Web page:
Tuesday, May 24, 2011

The Road to the Open: grotesque and repulsive peculiarities

Even though I’ve only been able to read through Chapter 4 of The Road to the Open by Arthur Schnitzler I’m thoroughly enjoying it. Schnitzler paints a complex and conflicted portrait of fin-de-siècle Vienna. People defer to the main character, George von Wergenthin-Recco, because of his title yet he feels out of place in either aristocratic or bourgeois social circles. He had originally studied law but when his father allowed him to pursue general studies George worked on a musical career. “Worked” may not be the right word. Despite showing great promise, George is a dilettante, rarely finishing anything he begins. That flightiness carries over into his personal life. He is unable to commit to anyone or anything. His happiness when with his lover is replaced by his happiness in being alone the second he leaves her. He feels he leads a double life in his affair with Anna, the lower-middle class woman he gets pregnant. The responsibility of fatherhood sounds “oppressive, almost sinister” to him.

The actual oppression comes from the anti-Semitism on display by many characters as Schnitzler presents a complex and multifaceted picture of the toxic atmosphere. Jewish characters face many questions on assimilation and identity. Summing up how many Jewish characters feel, especially in the younger generations, is Nürnberger: “I’m not baptized,” replied Nürnberger quietly. “But on the other hand I am certainly not a Jew either. I’ve ceased to belong to the congregation for a long time, for the simple reason that I never felt myself to be a Jew.” At the other extreme lies a burgeoning Zionist movement, yet few people can agree on what their goals should be. Many in the older generation feel homesickness for a land they haven’t seen but they identify with it much more than the younger generation (in general). Heinrich Bermann, one of George’s friends, proves to be abrasive but more insightful than most characters. He expounds on part of the problem as he sees it:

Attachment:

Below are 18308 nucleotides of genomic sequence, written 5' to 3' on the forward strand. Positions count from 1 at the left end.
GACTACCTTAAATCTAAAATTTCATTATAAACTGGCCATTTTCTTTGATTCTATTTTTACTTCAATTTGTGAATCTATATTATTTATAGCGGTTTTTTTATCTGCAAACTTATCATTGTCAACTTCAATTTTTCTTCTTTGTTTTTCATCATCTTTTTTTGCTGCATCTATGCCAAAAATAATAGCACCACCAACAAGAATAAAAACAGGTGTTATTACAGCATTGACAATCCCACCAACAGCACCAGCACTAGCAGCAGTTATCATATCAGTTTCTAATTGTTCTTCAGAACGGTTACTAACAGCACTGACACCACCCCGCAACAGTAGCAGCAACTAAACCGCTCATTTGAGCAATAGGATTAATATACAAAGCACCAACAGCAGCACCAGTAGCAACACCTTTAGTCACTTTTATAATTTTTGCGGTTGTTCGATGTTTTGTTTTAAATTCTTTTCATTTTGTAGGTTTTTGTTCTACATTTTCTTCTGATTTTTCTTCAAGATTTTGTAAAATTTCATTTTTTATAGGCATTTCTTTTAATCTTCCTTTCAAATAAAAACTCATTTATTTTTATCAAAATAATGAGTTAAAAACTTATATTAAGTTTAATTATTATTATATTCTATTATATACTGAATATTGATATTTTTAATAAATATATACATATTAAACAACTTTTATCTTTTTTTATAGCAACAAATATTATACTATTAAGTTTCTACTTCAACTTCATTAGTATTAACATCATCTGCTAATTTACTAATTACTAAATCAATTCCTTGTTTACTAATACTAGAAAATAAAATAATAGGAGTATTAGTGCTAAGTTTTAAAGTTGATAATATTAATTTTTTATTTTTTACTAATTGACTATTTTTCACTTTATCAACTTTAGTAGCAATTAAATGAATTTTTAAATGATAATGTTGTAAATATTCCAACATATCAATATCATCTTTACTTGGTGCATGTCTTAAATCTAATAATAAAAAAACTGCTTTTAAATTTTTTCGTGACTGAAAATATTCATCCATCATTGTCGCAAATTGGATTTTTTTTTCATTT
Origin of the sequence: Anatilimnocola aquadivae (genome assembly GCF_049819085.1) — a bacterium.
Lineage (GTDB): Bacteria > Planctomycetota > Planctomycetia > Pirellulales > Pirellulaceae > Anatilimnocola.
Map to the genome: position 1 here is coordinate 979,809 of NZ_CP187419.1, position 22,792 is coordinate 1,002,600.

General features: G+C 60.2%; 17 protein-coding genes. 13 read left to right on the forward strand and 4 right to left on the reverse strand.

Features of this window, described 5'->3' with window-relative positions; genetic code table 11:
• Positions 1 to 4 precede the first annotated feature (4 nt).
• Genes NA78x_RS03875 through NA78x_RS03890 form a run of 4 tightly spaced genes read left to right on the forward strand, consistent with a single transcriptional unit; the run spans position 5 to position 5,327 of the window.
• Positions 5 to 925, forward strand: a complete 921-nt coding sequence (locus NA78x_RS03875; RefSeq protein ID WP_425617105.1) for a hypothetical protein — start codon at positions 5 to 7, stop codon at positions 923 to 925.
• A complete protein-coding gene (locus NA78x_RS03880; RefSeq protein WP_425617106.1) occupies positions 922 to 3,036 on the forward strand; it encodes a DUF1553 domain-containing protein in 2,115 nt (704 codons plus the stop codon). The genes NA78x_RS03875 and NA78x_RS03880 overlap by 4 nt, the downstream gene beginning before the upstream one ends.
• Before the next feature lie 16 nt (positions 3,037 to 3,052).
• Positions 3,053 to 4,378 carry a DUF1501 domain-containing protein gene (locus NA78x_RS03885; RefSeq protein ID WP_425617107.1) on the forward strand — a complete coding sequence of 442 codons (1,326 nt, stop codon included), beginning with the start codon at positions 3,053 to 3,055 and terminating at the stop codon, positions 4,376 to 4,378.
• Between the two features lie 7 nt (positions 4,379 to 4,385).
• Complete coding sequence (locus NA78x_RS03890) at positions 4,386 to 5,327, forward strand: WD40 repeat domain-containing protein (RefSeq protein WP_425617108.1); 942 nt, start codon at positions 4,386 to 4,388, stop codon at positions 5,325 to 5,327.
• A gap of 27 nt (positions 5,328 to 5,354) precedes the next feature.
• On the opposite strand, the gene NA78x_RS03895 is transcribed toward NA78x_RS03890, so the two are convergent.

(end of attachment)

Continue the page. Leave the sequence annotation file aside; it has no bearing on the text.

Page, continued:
“But I will not deny that I am particularly sensitive to the faults of Jews. Probably the only reason is that I, like all others—we Jews, I mean—have been systematically educated up to this sensitiveness. We have been egged on from our youth to look upon Jewish peculiarities as particularly grotesque or repulsive, though we have not been so with regard to the equally grotesque and repulsive peculiarities of other people. I will not disguise it—if a Jew shows bad form in my presence, or behaves in a ridiculous manner, I have often so painful a sensation that I should like to sink into the earth. … One gets embittered at being always made responsible for other people’s faults, and always being made to pay the penalty for every crime, for every lapse from good taste, for every indiscretion for which every Jew is responsible throughout the whole world.”

Heinrich goes into detail on the Jews he really hates, those “who try to offer themselves to their enemies and despisers in the most cowardly and cringing fashion, and think that in that way they can escape from the eternal curse whose burden is upon them, or from what they feel is equivalent to a curse.” There is so much more and I realize I’m barely scratching the surface on the dysfunctional society Schnitzler presents. Schnitzler also prepares the groundwork to delve into generational conflict and poisonous politics, preventing any possibility of normal relations in Vienna at this time. But that will have to wait for another post…

(All quotes from the translation by Horace Samuel)

No comments: